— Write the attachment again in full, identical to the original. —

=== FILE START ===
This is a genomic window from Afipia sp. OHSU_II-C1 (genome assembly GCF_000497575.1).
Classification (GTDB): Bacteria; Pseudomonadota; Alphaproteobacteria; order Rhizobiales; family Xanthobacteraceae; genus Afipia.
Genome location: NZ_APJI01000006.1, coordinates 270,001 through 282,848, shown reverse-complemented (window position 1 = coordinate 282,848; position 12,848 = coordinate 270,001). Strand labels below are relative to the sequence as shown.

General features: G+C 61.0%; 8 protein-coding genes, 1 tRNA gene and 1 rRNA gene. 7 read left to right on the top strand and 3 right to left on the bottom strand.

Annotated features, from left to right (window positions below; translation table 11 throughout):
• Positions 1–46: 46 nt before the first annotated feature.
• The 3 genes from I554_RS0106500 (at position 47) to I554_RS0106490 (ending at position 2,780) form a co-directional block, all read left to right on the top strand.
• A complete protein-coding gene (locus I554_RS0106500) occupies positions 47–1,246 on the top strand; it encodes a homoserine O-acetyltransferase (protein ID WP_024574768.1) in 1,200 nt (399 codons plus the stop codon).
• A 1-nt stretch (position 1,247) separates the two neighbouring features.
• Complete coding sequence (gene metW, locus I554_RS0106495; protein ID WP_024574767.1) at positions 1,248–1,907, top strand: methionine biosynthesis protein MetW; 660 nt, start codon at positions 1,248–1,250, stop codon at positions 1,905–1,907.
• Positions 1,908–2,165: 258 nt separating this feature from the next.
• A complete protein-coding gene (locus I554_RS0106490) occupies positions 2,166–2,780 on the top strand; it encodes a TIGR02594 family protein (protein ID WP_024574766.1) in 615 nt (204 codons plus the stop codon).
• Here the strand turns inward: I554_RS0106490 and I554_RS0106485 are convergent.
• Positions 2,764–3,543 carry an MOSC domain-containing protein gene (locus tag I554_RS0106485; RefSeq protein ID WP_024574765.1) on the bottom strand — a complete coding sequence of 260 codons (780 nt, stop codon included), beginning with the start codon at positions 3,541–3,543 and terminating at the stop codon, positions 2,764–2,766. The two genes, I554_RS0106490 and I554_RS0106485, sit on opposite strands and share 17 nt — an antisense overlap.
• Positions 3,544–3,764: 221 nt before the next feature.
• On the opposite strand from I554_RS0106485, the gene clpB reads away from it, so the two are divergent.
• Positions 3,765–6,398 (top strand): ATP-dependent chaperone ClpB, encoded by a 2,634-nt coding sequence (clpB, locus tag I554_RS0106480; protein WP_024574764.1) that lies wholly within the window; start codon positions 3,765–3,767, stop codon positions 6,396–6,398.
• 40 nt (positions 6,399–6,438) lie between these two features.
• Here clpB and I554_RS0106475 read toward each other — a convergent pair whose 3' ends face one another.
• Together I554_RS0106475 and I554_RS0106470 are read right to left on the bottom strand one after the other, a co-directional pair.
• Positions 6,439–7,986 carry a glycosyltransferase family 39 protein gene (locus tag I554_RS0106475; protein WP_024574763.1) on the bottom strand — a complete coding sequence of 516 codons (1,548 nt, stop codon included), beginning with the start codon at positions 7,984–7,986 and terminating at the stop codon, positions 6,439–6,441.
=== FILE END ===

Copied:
This is a genomic window from Afipia sp. OHSU_II-C1 (genome assembly GCF_000497575.1).
Classification (GTDB): Bacteria; Pseudomonadota; Alphaproteobacteria; order Rhizobiales; family Xanthobacteraceae; genus Afipia.
Genome location: NZ_APJI01000006.1, coordinates 270,001 through 282,848, shown reverse-complemented (window position 1 = coordinate 282,848; position 12,848 = coordinate 270,001). Strand labels below are relative to the sequence as shown.

General features: G+C 61.0%; 8 protein-coding genes, 1 tRNA gene and 1 rRNA gene. 7 read left to right on the top strand and 3 right to left on the bottom strand.

Annotated features, from left to right (window positions below; translation table 11 throughout):
• Positions 1–46: 46 nt before the first annotated feature.
• The 3 genes from I554_RS0106500 (at position 47) to I554_RS0106490 (ending at position 2,780) form a co-directional block, all read left to right on the top strand.
• A complete protein-coding gene (locus I554_RS0106500) occupies positions 47–1,246 on the top strand; it encodes a homoserine O-acetyltransferase (protein ID WP_024574768.1) in 1,200 nt (399 codons plus the stop codon).
• A 1-nt stretch (position 1,247) separates the two neighbouring features.
• Complete coding sequence (gene metW, locus I554_RS0106495; protein ID WP_024574767.1) at positions 1,248–1,907, top strand: methionine biosynthesis protein MetW; 660 nt, start codon at positions 1,248–1,250, stop codon at positions 1,905–1,907.
• Positions 1,908–2,165: 258 nt separating this feature from the next.
• A complete protein-coding gene (locus I554_RS0106490) occupies positions 2,166–2,780 on the top strand; it encodes a TIGR02594 family protein (protein ID WP_024574766.1) in 615 nt (204 codons plus the stop codon).
• Here the strand turns inward: I554_RS0106490 and I554_RS0106485 are convergent.
• Positions 2,764–3,543 carry an MOSC domain-containing protein gene (locus tag I554_RS0106485; RefSeq protein ID WP_024574765.1) on the bottom strand — a complete coding sequence of 260 codons (780 nt, stop codon included), beginning with the start codon at positions 3,541–3,543 and terminating at the stop codon, positions 2,764–2,766. The two genes, I554_RS0106490 and I554_RS0106485, sit on opposite strands and share 17 nt — an antisense overlap.
• Positions 3,544–3,764: 221 nt before the next feature.
• On the opposite strand from I554_RS0106485, the gene clpB reads away from it, so the two are divergent.
• Positions 3,765–6,398 (top strand): ATP-dependent chaperone ClpB, encoded by a 2,634-nt coding sequence (clpB, locus tag I554_RS0106480; protein WP_024574764.1) that lies wholly within the window; start codon positions 3,765–3,767, stop codon positions 6,396–6,398.
• 40 nt (positions 6,399–6,438) lie between these two features.
• Here clpB and I554_RS0106475 read toward each other — a convergent pair whose 3' ends face one another.
• Together I554_RS0106475 and I554_RS0106470 are read right to left on the bottom strand one after the other, a co-directional pair.
• Positions 6,439–7,986 carry a glycosyltransferase family 39 protein gene (locus tag I554_RS0106475; protein WP_024574763.1) on the bottom strand — a complete coding sequence of 516 codons (1,548 nt, stop codon included), beginning with the start codon at positions 7,984–7,986 and terminating at the stop codon, positions 6,439–6,441.